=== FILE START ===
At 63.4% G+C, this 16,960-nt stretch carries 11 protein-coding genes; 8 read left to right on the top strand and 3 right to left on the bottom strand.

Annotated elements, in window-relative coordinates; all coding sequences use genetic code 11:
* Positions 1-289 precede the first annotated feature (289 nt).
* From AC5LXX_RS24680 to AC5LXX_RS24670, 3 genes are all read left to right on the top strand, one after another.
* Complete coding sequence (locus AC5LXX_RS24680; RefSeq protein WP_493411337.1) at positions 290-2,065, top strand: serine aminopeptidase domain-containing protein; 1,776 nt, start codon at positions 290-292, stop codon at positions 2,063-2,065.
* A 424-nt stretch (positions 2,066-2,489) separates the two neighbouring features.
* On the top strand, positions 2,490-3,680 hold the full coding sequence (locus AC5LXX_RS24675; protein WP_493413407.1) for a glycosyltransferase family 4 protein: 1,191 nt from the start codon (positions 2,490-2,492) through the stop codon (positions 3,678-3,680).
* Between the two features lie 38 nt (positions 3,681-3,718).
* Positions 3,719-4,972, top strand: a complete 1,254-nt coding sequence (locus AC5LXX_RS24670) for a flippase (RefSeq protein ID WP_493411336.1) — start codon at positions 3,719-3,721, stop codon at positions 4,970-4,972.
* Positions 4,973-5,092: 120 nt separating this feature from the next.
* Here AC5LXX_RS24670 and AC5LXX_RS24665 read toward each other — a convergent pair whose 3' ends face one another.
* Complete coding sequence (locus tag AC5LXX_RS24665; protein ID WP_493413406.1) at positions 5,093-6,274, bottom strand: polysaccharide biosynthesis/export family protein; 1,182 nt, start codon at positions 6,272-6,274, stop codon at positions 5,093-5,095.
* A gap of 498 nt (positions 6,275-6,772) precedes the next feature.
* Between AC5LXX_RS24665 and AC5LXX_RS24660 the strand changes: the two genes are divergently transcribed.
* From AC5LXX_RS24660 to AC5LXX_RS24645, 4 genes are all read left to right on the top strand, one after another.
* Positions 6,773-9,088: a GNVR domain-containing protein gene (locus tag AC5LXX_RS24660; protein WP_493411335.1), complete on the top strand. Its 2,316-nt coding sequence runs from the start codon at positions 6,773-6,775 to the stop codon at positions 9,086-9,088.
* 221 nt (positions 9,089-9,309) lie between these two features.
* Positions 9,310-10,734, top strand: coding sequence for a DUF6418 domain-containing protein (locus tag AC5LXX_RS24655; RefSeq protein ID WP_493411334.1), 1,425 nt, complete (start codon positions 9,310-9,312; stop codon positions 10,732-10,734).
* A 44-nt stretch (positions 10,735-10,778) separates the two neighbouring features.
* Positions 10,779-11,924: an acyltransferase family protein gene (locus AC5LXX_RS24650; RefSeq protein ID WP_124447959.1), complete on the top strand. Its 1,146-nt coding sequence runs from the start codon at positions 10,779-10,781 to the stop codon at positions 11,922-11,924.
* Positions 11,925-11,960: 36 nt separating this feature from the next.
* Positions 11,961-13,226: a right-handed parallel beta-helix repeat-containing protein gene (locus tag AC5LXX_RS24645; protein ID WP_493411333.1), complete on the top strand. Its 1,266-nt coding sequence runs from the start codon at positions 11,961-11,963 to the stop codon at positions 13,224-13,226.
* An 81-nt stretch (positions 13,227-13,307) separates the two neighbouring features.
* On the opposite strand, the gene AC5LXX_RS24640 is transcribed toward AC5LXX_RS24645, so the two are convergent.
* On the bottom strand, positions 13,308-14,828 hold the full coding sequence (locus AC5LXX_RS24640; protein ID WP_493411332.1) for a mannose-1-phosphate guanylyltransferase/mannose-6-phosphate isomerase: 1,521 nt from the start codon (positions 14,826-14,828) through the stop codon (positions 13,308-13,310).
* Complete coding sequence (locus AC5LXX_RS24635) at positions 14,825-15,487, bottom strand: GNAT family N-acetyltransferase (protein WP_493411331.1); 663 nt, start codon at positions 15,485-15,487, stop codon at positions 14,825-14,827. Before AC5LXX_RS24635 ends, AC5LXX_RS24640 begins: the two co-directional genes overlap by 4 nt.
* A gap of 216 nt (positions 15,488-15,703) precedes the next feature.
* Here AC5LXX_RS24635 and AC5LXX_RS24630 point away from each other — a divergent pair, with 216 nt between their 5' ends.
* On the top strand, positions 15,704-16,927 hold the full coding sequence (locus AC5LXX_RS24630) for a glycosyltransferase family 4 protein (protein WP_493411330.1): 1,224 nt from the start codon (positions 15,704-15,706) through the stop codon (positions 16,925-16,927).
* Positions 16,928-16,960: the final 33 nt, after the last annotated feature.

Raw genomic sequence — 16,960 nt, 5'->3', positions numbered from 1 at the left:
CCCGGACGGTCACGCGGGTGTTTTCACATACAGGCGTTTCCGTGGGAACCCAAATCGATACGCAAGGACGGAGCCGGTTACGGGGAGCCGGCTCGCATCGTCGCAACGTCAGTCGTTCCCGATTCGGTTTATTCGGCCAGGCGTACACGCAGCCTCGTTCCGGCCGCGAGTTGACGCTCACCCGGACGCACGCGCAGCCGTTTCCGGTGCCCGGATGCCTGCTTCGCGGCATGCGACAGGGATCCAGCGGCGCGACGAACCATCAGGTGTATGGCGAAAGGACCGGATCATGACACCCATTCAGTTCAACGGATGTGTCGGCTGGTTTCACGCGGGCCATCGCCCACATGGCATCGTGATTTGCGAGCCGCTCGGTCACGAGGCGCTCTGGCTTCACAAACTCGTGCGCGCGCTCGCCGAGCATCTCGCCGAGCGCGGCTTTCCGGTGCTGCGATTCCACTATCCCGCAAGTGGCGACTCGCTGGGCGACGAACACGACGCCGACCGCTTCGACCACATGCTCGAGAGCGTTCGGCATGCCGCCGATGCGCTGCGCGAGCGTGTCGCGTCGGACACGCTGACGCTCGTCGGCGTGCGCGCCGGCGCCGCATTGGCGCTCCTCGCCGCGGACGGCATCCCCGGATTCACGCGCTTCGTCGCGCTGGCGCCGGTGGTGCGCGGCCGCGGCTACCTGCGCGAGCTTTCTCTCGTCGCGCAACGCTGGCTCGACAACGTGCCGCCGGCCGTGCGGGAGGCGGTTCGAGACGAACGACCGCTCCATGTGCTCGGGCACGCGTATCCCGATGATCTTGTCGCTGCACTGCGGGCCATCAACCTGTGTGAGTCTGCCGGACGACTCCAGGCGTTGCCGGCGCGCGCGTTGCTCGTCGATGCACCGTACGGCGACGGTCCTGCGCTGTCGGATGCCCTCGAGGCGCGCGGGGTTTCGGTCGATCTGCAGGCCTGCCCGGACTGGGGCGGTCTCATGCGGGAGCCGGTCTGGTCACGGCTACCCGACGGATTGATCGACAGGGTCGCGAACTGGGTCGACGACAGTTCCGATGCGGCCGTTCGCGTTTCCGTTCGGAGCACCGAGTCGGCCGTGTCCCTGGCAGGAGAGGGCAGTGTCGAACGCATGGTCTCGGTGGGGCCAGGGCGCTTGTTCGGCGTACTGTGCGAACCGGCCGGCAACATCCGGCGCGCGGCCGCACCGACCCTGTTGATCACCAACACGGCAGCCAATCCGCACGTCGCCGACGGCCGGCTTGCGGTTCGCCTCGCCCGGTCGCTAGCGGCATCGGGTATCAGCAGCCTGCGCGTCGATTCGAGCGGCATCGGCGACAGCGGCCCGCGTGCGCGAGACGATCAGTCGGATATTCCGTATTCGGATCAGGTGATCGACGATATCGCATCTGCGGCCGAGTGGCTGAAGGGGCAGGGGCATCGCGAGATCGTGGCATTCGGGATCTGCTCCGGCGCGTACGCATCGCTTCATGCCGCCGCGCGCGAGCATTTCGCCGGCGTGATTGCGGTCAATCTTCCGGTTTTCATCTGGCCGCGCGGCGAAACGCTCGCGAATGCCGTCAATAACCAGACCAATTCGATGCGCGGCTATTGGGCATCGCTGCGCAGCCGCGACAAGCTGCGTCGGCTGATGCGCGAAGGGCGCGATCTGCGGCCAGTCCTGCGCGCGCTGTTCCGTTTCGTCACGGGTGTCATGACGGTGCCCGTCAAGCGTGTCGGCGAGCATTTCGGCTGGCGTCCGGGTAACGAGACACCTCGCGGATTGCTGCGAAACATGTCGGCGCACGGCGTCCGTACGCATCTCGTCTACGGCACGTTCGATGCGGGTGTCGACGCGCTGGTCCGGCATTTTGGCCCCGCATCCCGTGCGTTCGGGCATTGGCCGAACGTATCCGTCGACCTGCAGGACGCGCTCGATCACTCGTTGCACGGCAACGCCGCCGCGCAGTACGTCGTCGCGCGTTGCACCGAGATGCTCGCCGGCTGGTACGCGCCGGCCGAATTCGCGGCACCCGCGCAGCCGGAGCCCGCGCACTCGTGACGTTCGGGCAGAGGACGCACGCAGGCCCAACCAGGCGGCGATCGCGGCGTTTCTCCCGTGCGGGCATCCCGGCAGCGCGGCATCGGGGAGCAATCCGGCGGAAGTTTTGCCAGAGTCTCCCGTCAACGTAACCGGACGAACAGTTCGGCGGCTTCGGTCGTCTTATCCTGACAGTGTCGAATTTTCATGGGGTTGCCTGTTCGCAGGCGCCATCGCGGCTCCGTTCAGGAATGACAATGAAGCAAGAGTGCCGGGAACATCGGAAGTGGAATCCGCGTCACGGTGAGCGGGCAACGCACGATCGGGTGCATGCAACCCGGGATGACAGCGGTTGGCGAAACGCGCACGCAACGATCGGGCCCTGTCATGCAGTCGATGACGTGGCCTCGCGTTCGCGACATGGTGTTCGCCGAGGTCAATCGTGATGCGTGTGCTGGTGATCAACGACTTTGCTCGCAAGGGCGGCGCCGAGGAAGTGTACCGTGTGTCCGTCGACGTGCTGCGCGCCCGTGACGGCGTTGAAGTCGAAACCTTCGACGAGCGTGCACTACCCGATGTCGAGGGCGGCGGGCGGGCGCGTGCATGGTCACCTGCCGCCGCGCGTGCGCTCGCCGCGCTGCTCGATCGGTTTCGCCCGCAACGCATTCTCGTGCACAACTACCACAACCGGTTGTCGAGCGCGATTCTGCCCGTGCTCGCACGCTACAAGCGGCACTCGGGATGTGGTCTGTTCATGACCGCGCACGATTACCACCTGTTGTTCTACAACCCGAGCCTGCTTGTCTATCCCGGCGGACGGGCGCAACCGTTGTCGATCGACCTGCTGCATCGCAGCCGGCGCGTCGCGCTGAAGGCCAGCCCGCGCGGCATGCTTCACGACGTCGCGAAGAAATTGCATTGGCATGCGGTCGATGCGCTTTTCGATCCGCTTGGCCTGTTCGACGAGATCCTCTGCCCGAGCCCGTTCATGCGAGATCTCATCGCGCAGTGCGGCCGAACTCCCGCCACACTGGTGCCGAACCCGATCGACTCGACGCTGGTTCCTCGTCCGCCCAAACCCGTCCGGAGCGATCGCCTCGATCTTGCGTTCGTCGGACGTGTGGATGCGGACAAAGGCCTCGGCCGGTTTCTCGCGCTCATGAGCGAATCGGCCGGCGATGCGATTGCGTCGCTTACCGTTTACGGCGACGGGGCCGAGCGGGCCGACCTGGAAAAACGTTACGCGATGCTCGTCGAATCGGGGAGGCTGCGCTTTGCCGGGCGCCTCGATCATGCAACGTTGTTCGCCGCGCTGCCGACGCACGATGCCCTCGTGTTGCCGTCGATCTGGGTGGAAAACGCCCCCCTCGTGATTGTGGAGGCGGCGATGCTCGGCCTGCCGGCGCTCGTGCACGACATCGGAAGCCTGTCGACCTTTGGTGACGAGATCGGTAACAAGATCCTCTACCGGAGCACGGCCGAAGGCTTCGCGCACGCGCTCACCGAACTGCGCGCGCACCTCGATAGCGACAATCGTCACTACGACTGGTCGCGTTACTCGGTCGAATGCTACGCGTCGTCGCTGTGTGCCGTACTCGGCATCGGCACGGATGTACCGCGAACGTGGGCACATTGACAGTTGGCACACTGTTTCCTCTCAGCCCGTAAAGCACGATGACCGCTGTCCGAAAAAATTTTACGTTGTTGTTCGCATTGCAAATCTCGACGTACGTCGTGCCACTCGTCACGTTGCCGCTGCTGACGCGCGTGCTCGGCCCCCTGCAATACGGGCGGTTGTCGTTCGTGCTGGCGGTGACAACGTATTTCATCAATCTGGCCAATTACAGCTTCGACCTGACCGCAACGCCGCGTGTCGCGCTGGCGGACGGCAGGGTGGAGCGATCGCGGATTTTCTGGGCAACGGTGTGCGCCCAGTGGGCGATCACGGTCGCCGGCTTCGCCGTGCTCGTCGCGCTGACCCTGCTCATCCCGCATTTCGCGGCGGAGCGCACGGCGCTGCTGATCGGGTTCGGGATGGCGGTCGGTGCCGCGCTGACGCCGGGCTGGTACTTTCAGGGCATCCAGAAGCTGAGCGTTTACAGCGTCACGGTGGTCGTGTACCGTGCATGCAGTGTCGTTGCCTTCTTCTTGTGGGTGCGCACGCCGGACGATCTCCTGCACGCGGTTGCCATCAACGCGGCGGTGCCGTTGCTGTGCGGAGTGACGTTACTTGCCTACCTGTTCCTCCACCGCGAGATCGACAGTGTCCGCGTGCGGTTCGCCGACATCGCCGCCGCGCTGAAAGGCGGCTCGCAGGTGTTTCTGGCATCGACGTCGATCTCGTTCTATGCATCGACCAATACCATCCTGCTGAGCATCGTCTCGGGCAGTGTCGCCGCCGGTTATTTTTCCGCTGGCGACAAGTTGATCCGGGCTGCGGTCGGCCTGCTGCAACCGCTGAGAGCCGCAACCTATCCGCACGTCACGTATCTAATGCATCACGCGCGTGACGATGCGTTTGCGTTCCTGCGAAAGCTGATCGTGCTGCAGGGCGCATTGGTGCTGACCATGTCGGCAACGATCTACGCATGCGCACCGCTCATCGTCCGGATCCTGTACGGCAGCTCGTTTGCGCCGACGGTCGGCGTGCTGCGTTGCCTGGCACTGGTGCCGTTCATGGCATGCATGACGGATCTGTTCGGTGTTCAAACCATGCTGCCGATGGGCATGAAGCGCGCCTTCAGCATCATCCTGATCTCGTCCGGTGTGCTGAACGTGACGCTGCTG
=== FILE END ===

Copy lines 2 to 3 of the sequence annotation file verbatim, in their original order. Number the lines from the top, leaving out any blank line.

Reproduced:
Annotated elements, in window-relative coordinates; all coding sequences use genetic code 11:
* Positions 1-289 precede the first annotated feature (289 nt).